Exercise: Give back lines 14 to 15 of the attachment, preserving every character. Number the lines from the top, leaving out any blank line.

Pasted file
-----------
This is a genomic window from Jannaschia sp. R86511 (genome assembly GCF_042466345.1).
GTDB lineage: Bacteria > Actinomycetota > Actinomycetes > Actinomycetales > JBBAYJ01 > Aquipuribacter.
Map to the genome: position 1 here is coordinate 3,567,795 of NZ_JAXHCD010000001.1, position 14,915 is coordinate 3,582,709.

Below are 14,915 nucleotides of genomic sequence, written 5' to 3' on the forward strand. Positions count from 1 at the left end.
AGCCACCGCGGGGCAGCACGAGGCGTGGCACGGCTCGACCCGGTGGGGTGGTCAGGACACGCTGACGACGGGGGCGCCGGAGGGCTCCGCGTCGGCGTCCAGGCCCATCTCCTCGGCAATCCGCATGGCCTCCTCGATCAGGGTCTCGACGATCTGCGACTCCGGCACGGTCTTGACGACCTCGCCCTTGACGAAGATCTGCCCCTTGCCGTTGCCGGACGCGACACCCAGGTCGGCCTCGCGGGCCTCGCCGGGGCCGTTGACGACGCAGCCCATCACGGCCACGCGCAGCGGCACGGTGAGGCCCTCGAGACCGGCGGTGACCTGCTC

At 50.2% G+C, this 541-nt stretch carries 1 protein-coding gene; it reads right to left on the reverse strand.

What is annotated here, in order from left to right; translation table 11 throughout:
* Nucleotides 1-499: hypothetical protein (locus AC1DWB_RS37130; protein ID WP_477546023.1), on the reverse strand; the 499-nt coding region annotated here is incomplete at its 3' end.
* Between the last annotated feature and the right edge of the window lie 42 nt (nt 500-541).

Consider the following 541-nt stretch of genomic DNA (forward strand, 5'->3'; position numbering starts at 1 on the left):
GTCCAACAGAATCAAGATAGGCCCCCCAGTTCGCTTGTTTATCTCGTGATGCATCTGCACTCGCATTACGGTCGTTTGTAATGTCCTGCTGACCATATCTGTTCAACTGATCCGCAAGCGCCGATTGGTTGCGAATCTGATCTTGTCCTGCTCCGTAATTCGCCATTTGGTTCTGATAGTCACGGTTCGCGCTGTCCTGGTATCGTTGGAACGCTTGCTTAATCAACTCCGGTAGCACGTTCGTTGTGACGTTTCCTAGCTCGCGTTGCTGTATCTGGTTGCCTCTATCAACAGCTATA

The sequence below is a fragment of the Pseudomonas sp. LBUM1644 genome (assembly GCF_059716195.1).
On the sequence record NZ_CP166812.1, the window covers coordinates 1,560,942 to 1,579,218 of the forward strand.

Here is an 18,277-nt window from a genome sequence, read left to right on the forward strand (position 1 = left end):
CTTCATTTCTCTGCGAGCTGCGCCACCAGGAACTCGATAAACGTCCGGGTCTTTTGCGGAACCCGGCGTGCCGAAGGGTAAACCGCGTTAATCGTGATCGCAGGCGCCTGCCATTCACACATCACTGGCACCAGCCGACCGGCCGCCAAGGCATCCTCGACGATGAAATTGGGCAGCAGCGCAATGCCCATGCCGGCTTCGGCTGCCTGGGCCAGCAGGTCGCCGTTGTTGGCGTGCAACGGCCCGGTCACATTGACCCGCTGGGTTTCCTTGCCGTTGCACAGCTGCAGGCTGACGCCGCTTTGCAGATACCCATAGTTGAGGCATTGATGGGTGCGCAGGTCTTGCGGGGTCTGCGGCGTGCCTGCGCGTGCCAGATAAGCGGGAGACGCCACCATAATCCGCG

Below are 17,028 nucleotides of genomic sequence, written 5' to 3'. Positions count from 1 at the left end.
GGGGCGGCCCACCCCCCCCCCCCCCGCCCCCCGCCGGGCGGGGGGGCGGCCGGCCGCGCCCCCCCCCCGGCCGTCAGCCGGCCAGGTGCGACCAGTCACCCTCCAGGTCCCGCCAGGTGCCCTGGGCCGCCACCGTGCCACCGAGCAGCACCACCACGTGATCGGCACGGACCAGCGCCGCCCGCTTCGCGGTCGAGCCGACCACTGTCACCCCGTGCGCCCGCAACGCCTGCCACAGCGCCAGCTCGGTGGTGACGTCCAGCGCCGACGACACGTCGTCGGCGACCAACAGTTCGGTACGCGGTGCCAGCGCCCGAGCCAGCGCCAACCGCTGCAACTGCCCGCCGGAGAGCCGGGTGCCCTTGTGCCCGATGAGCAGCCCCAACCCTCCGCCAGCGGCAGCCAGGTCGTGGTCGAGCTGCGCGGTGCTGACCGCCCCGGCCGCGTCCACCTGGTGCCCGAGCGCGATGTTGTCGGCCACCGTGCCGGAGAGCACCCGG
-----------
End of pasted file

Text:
Here is an 18,277-nt window from a genome sequence, read left to right on the forward strand (position 1 = left end):
CTTCATTTCTCTGCGAGCTGCGCCACCAGGAACTCGATAAACGTCCGGGTCTTTTGCGGAACCCGGCGTGCCGAAGGGTAAACCGCGTTAATCGTGATCGCAGGCGCCTGCCATTCACACATCACTGGCACCAGCCGACCGGCCGCCAAGGCATCCTCGACGATGAAATTGGGCAGCAGCGCAATGCCCATGCCGGCTTCGGCTGCCTGGGCCAGCAGGTCGCCGTTGTTGGCGTGCAACGGCCCGGTCACATTGACCCGCTGGGTTTCCTTGCCGTTGCACAGCTGCAGGCTGACGCCGCTTTGCAGATACCCATAGTTGAGGCATTGATGGGTGCGCAGGTCTTGCGGGGTCTGCGGCGTGCCTGCGCGTGCCAGATAAGCGGGAGACGCCACCATAATCCGCG